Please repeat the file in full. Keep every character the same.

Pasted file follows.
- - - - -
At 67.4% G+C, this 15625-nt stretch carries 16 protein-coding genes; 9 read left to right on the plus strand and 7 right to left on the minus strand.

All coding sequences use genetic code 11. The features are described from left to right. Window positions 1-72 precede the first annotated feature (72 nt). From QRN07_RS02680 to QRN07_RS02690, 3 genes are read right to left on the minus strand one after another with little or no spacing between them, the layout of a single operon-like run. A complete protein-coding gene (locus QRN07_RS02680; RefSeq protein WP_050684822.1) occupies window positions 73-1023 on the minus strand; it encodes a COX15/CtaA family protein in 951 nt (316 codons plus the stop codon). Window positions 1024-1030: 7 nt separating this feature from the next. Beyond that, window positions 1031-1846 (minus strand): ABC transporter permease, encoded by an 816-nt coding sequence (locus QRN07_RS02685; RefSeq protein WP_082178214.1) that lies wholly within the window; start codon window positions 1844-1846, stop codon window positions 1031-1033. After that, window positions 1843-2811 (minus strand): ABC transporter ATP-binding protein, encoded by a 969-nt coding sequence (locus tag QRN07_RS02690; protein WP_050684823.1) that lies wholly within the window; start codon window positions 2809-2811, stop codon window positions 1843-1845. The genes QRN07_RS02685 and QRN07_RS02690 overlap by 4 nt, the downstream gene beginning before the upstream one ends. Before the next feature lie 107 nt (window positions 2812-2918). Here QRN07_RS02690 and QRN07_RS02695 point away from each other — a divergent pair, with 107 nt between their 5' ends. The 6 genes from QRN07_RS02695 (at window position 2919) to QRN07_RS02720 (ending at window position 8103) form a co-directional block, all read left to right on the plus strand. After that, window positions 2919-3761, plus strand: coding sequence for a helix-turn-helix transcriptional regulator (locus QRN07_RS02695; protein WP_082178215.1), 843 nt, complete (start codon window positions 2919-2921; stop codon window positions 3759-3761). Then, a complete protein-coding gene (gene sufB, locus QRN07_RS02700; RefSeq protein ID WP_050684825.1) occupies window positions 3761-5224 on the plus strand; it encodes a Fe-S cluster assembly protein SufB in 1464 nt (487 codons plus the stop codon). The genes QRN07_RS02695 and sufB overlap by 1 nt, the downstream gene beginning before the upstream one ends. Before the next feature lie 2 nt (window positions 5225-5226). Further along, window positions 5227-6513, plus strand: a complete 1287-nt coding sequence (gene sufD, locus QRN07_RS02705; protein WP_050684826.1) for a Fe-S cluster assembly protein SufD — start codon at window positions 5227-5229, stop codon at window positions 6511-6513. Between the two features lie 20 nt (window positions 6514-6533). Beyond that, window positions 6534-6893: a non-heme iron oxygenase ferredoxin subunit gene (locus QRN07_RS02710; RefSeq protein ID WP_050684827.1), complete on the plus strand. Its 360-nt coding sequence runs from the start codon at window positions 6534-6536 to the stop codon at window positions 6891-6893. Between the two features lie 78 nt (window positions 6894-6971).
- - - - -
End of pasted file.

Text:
At 67.4% G+C, this 15625-nt stretch carries 16 protein-coding genes; 9 read left to right on the plus strand and 7 right to left on the minus strand.

All coding sequences use genetic code 11. The features are described from left to right. Window positions 1-72 precede the first annotated feature (72 nt). From QRN07_RS02680 to QRN07_RS02690, 3 genes are read right to left on the minus strand one after another with little or no spacing between them, the layout of a single operon-like run. A complete protein-coding gene (locus QRN07_RS02680; RefSeq protein WP_050684822.1) occupies window positions 73-1023 on the minus strand; it encodes a COX15/CtaA family protein in 951 nt (316 codons plus the stop codon). Window positions 1024-1030: 7 nt separating this feature from the next. Beyond that, window positions 1031-1846 (minus strand): ABC transporter permease, encoded by an 816-nt coding sequence (locus QRN07_RS02685; RefSeq protein WP_082178214.1) that lies wholly within the window; start codon window positions 1844-1846, stop codon window positions 1031-1033. After that, window positions 1843-2811 (minus strand): ABC transporter ATP-binding protein, encoded by a 969-nt coding sequence (locus tag QRN07_RS02690; protein WP_050684823.1) that lies wholly within the window; start codon window positions 2809-2811, stop codon window positions 1843-1845. The genes QRN07_RS02685 and QRN07_RS02690 overlap by 4 nt, the downstream gene beginning before the upstream one ends. Before the next feature lie 107 nt (window positions 2812-2918). Here QRN07_RS02690 and QRN07_RS02695 point away from each other — a divergent pair, with 107 nt between their 5' ends. The 6 genes from QRN07_RS02695 (at window position 2919) to QRN07_RS02720 (ending at window position 8103) form a co-directional block, all read left to right on the plus strand. After that, window positions 2919-3761, plus strand: coding sequence for a helix-turn-helix transcriptional regulator (locus QRN07_RS02695; protein WP_082178215.1), 843 nt, complete (start codon window positions 2919-2921; stop codon window positions 3759-3761). Then, a complete protein-coding gene (gene sufB, locus QRN07_RS02700; RefSeq protein ID WP_050684825.1) occupies window positions 3761-5224 on the plus strand; it encodes a Fe-S cluster assembly protein SufB in 1464 nt (487 codons plus the stop codon). The genes QRN07_RS02695 and sufB overlap by 1 nt, the downstream gene beginning before the upstream one ends. Before the next feature lie 2 nt (window positions 5225-5226). Further along, window positions 5227-6513, plus strand: a complete 1287-nt coding sequence (gene sufD, locus QRN07_RS02705; protein WP_050684826.1) for a Fe-S cluster assembly protein SufD — start codon at window positions 5227-5229, stop codon at window positions 6511-6513. Between the two features lie 20 nt (window positions 6514-6533). Beyond that, window positions 6534-6893: a non-heme iron oxygenase ferredoxin subunit gene (locus QRN07_RS02710; RefSeq protein ID WP_050684827.1), complete on the plus strand. Its 360-nt coding sequence runs from the start codon at window positions 6534-6536 to the stop codon at window positions 6891-6893. Between the two features lie 78 nt (window positions 6894-6971).